It seemed like everyone had this game marked on their calendars three weeks ago. After two intense games last year, the Falcons-Saints rivalry appeared to be back in full force. Players were going at with each other on both sides of the field. Every point had to be earned, as both teams drastically improved defensively following several dreadful seasons. Watching Julio Jones and Marshon Lattimore battle on nearly every snap was a joy to watch for every football fan. As much as both fanbases dislike each other, a rivalry is at it’s best when both teams are thriving at the same time. That was the case last year, which led to two chaotic games coming out of it.
Three weeks later, the buzz has diminished to an extent. New Orleans is fortunate that they aren’t currently 0-2. If it wasn’t for the Browns committing Browns-like mistakes, there would be huge pressure on Sean Payton right now.
Dan Quinn is feeling some pressure with several star players on the sidelines, too. With the NFC South being as unpredictable as ever, there is no telling what could happen to either team going forward. Whoever wins will surely savor it because nothing has changed. This is still the most heated rivalry in football.
Containing Alvin Kamara
The biggest priority couldn’t be more evident heading into this grudge match. It’s the case for every team when trying to defend one of the most electrifying players in the league. Unlike most teams, the Falcons have fared well against Kamara. They were fortunate that Kamara suffered a concussion in their first meeting last season. Deion Jones’ excellent play made the Saints’ prolific offense look lost, which was the start of the middle linebacker’s career game. That freak moment proved not to be fluky two weeks later. They limited Kamara to 90 total yards and kept him out of the end zone. Jones was at the forefront of their impressive defensive display, along with Keanu Neal holding his own against Kamara on numerous occasions.
Both players will be sidelined on Sunday, while Kamara should continue to receive a huge workload with Mark Ingram serving a four-game suspension. The timing couldn’t be worse for the Falcons. After Christian McCaffrey found plenty of space underneath last week, Sean Payton must be salivating over the opportunities that Kamara will be presented with. Duke Riley struggled mightily in his first start replacing Jones. Between missing tackles to blowing coverage assignments to making poor decisions against the run, opposing coaches will focus on targeting the middle of the field. Expect Kamara to be heavily involved in New Orleans’ game plan with Riley and Jordan Richards struggling to process and finish plays. Although Damontae Kazee won’t be suspended following last Sunday’s ejection, the coaching staff will give Richards more snaps in hoping he can develop into an enforcer. Nothing about his performance against Carolina suggests the former second round pick is ready for a bigger role.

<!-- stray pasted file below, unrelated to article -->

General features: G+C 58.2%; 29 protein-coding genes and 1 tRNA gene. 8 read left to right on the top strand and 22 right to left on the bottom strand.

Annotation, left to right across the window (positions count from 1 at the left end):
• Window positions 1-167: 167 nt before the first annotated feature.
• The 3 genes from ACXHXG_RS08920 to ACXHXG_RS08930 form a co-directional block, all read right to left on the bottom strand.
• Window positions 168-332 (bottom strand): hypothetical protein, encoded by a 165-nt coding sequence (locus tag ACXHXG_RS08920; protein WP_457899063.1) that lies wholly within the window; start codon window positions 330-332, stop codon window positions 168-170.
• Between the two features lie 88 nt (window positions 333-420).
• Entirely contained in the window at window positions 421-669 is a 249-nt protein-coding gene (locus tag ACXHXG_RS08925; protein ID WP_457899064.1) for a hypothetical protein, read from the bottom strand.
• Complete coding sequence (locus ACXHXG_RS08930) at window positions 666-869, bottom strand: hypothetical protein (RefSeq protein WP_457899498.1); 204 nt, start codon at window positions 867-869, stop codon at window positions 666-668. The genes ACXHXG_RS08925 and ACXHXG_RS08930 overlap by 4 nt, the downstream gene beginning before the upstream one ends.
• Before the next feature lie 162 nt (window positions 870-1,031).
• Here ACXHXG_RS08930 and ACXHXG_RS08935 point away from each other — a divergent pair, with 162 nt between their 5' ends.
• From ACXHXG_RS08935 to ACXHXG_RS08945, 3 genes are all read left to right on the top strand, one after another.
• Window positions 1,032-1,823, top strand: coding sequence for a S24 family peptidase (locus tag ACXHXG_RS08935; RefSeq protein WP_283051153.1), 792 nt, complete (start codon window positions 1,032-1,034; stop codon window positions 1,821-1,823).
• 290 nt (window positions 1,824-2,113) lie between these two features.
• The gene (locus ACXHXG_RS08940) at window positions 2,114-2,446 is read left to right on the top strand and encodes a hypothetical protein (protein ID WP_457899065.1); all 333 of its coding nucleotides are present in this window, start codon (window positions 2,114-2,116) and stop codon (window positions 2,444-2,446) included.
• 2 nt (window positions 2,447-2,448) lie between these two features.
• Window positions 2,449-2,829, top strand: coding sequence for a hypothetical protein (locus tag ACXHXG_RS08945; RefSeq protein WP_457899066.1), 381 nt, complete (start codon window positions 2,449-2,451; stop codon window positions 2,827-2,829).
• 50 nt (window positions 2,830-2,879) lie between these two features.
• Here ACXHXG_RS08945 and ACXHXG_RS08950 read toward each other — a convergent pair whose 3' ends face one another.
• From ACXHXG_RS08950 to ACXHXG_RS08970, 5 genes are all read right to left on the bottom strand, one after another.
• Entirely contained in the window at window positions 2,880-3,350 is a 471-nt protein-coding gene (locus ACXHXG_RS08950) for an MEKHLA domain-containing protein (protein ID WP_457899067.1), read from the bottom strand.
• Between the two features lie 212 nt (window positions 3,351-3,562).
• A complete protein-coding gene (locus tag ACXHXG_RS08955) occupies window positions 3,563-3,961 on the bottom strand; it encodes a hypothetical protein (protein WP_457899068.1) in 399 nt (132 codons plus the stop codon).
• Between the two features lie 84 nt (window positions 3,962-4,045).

Front four concerns
With Quinn’s defense already struggling to life without two of their biggest difference-makers, the Falcons can’t afford any more injuries. Most of Cam Newton’s success came from throwing to the middle of the field. Although Riley and Richards were at fault for most of the coverage breakdowns, it didn’t help that Newton was standing firmly in the pocket on most throws. The Falcons’ pass rush was non-existent for large portions of the game. The fear of not properly replacing Adrian Clayborn and Dontari Poe is starting to come to light.
A once talent-rich defensive line is starting to look dire. Those worries have only been intensified by Takkarist McKinley and Derrick Shelby suffering groin injuries against Carolina. Both players haven’t practiced this week, which raises major concern about their availability on Sunday. Vic Beasley’s lack of progress in returning to being strictly used as an edge rusher doesn’t help matters. From his poor hand usage to not having any consistent moves in his repertoire, the 2016 sack king is badly regressing.